Civic costume designer brings SpongeBob to life
Animated show musical promises to be fun time for audiences of all ages
Up until a week ago, I had never seen an episode of the popular animated Nickelodeon show, SpongeBob SquarePants. Seeing as how I had to write this preview of Fort Wayne Civic Theatre’s production of The SpongeBob Musical, which runs July 23-31 at Arts United Center, I went to the library and checked out a number of DVDs so I could acquaint myself with the source material.
What I found was an amazingly enlightened and entertaining piece of pop culture. SpongeBob and the collection of oddball characters who populate Bikini Bottom, which is located on the floor of the Pacific Ocean, are in many ways stand-ins for us and for the various types of human beings we encounter every day. And somehow, these creatures always find a way to put aside their differences and move forward for the good of their world: A message we could all learn to embrace in our daily lives.
The other major question I had after starting work on this article was, “Will I enjoy this material even though I’m an adult?” To that I emphatically answer, “Yes!”
While this is definitely great for children of all ages, because it’s goofy, silly, and fun, there is also an intelligence behind the work that will satisfy adults. And both demographics will love the wonderful music. It is an amazing score that has contributions from David Bowie, Cyndi Lauper, John Legend, Steven Tyler, Sara Bareilles, Lady A, They Might Be Giants, and The Flaming Lips, to name a few.
If you are depressed, this will cheer you up. If you like big Broadway musicals, this is a good one for you. And if you love the Sponge, you will dig this.
The other question I found interesting was, “How do you move not only from the medium of television to the live stage, but from cartoon drawings to a three-dimensional show?”
My curiosity took me to the Civic Theatre‘s new resident costume designer, Travis White, who helped me with my inquires. Below is our interaction, edited for length and clarity.
Q: How do you take a well-known and loved cartoon, and turn it into a stage show?
A: I was aware of the cartoon, but had never actually watched it. And like you, once I saw a few episodes and the movie, I was a fan. This one is a really fun show.
I began this like any other production. I read the script. I watched the original production. That’s not always possible, but the filmed version is available on Amazon Prime.
I started making sketches and gathering ideas to create our version. The original Broadway production covered a lot of that ground for us.
The concept for this show is that these are real people in these situations. Their world is strange, for sure, but grounded in humanity. This isn’t a theme park show. I worked at Universal Studios for a short time. One of my duties was helping the performers into the giant mascot SpongeBob and Patrick costumes. This is totally different. Our SpongeBob is a real person. With a much smaller budget and time frame, I made plans based on that criterion. Meetings with the other designers and directors keep moving the project forward.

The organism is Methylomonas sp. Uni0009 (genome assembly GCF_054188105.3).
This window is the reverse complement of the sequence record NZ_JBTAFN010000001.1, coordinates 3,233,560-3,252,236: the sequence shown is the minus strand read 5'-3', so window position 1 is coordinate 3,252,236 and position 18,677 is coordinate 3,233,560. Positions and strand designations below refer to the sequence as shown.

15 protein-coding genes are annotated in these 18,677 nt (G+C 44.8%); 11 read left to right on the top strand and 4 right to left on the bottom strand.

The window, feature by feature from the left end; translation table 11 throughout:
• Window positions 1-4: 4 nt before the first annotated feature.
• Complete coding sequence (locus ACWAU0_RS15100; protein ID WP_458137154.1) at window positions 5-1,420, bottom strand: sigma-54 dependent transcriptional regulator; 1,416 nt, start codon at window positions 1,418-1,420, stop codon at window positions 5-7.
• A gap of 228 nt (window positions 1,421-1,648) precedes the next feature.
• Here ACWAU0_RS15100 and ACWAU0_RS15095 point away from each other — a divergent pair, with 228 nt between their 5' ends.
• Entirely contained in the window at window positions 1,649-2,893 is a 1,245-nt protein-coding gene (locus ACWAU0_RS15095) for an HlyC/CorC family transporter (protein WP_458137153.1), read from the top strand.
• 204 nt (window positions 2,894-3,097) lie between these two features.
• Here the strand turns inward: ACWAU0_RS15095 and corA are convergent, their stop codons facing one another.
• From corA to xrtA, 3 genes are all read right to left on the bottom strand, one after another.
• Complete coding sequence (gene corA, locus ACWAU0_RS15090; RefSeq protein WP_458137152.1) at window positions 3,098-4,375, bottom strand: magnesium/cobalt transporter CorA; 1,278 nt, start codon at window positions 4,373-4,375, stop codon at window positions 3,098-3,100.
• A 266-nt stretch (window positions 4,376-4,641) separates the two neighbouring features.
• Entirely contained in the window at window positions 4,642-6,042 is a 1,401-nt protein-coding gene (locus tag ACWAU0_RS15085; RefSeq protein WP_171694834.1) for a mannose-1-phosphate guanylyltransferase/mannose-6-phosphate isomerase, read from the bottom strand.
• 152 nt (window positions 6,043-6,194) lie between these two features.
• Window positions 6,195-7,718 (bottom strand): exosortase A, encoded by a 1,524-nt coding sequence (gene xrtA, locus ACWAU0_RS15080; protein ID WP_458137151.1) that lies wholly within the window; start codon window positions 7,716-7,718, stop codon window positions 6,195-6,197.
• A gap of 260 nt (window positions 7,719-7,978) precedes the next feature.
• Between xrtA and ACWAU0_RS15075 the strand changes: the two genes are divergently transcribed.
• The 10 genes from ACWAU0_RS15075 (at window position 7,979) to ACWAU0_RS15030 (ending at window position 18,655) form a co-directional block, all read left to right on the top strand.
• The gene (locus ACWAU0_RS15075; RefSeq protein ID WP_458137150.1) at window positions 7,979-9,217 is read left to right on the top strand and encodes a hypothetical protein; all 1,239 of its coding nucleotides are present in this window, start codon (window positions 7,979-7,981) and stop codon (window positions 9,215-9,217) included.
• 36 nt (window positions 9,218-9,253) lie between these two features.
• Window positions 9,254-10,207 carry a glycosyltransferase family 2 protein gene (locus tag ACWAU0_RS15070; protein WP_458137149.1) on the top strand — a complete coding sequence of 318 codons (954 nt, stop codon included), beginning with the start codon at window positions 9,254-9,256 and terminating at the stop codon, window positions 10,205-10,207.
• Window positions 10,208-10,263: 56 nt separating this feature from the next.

When the cast gets decided, for me, it’s go time. There are 35 people in this show that need clothing from the world of SpongeBob. My team and I have been working for a few months to accomplish that.
Q: This is your first production for Fort Wayne Civic. Can you tell me a little about yourself, and how you came to us?
A: I am from Joplin, Missouri, a town in the southwest corner of the state known as the birthplace of Langston Hughes and for the record-breaking tornado in 2011.
I started drawing and painting when I was 3. I discovered theater in high school. I went on to study acting at Missouri State University in Springfield, all the while continuing my passion for art. In my sophomore year, I was cast as Lady Bracknell in The Importance of Being Earnest. For that production, I had numerous time-consuming fittings for my costume, which was Victorian drag. Through conversation with the designers of that show, I talked about my fine art training. The costume design professors said, “You know, there is a way to combine your art with your theater.” I had made my own costumes in high school and community theater plays. It seemed obvious once they pointed it out, and I decided it was a better career path.
After getting my degree I supported myself as a freelance costumer. Much of my steady work has been with a costume rental house in Kansas City. I’ve spent most summers working for Starlight Theatre preparing their summer Broadway tours, and also spent two years with Opera Theatre St. Louis as a stitcher on high-end, well-tailored period garments.
Q: And now you will spend the upcoming season at FW Civic?
A: Yes, I am the full-time costume designer and costume shop manager for this season, and hopefully, many to come. I am excited about this job for several reasons. Probably the biggest is the ability to come home to my partner and my pets at the end of the day. Until now, I have often been on the road, being gone weeks or months at a time. Being able to go into the costume shop at Arts United every day, creating costumes, working with the volunteers and my colleagues, putting these shows together is thrilling. I love my job.
Q: I think I speak for the entire theater community when I say we are glad to have you here.
A: I had never been to Fort Wayne before accepting this position. We have only been here two months. Everyone has been so warm and inviting, my partner, Dakota, and I have fallen in love with this city. I’m looking forward to the SpongeBob costumes being my first thank you to Fort Wayne.